Biology is clearly almost unfathomably complex, and maybe no idea can really be cast in stone. For example:
However, a lot of people also comment on that blog that sugar in the blood binds to proteins in all sorts of unhelpful ways - so maybe the truth isn't quite that simple. I like to think of the body, as rather like a complex machine - e.g. an analog radio set (only more complicated, of course). Such a radio contains hundreds of components, all of which have tolerance levels - a resistor won't be exactly 10^6 ohms (say), samples of that component will have a narrow range of values. However, a repair man will adjust the radio so that that particular radio works at its best. Now suppose that he received guidelines, and was pushed into adjusting things that were working well, just to satisfy the guidelines - disregarding how an individual radio performed.......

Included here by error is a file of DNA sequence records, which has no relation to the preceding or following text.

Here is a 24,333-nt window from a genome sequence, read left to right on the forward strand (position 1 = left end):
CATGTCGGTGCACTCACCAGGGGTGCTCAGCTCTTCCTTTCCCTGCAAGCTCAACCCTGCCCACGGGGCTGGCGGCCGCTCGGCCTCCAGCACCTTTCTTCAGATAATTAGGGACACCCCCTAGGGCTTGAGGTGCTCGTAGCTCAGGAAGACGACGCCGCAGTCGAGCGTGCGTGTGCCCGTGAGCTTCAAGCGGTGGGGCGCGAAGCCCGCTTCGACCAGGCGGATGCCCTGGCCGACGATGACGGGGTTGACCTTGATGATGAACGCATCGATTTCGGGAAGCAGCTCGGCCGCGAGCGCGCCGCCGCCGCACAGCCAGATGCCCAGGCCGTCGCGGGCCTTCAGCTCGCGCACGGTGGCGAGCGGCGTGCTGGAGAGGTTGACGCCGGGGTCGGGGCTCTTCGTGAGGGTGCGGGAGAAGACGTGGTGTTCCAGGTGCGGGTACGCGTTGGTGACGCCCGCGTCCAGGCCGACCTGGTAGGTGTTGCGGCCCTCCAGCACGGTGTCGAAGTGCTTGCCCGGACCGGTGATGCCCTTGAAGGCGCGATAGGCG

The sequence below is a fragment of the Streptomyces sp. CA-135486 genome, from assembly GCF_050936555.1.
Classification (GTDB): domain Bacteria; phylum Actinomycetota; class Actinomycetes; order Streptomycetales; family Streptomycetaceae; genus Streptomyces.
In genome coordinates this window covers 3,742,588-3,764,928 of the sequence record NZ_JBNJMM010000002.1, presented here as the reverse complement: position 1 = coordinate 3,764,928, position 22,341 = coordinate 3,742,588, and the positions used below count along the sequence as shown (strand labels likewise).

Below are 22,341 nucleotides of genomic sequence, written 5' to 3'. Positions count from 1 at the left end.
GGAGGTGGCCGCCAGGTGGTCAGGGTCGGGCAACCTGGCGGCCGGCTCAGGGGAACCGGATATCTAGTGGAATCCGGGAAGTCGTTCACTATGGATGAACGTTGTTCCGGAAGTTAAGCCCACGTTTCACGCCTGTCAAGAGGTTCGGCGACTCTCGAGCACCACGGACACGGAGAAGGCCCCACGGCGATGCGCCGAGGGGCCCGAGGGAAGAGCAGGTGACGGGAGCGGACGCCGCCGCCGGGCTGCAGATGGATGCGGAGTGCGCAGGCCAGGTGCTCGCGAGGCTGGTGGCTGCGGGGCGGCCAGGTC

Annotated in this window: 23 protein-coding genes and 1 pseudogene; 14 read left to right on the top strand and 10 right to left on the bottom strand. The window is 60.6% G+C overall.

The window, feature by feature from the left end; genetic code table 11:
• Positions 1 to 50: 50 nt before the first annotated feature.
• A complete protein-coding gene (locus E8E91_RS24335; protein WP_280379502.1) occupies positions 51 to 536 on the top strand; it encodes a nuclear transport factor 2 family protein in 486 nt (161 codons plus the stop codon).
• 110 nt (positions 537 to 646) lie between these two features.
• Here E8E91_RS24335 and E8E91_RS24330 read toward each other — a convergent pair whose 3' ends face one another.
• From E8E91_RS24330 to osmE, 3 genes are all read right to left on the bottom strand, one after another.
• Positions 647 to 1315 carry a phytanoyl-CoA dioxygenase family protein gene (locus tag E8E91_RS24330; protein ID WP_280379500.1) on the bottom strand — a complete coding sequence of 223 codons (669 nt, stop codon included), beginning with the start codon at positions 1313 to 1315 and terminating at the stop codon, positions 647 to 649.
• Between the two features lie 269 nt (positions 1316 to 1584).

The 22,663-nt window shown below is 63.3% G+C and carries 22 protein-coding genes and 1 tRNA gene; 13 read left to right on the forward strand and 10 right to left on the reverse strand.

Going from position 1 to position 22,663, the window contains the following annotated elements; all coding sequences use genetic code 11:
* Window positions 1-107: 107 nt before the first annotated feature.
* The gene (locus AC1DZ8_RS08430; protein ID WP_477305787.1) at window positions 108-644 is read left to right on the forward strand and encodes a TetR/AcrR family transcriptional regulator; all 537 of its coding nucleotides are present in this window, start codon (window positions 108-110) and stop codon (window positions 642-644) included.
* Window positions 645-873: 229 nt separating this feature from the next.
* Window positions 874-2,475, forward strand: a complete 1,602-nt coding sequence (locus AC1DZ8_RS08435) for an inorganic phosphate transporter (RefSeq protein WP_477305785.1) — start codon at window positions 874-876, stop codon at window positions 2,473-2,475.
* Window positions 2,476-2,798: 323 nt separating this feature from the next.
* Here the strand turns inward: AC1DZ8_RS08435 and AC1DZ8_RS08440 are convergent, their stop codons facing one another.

Roughly similar feedback loops are clearly a danger to every scientific endeavour. For example, if Alexander Unzicker is right, the whole process of detecting particles whose lifetimes are ludicrously short, is a nonsense. However, scientists find it incredibly hard to stand up and say such a thing (at least while they are still employed) because the waste of billions on the LHC and related accelerators, is too awful to contemplate.
To take another example, if the physics Nobel prizewinner, Ivar Giaever is right, the whole concept of global warming is nonsense - but after spending billions to decarbonise our power supplies, and after vast numbers of well meaning people have joined the cause, the embarrassment is too great to even contemplate the idea!
Anyone who tries to chip away at the feedback loops that hold scientific ideas fixed (but maybe untrue) are derided as "Anti-science" - the thought that people might start to take them seriously, is just unthinkable!
It is a mess!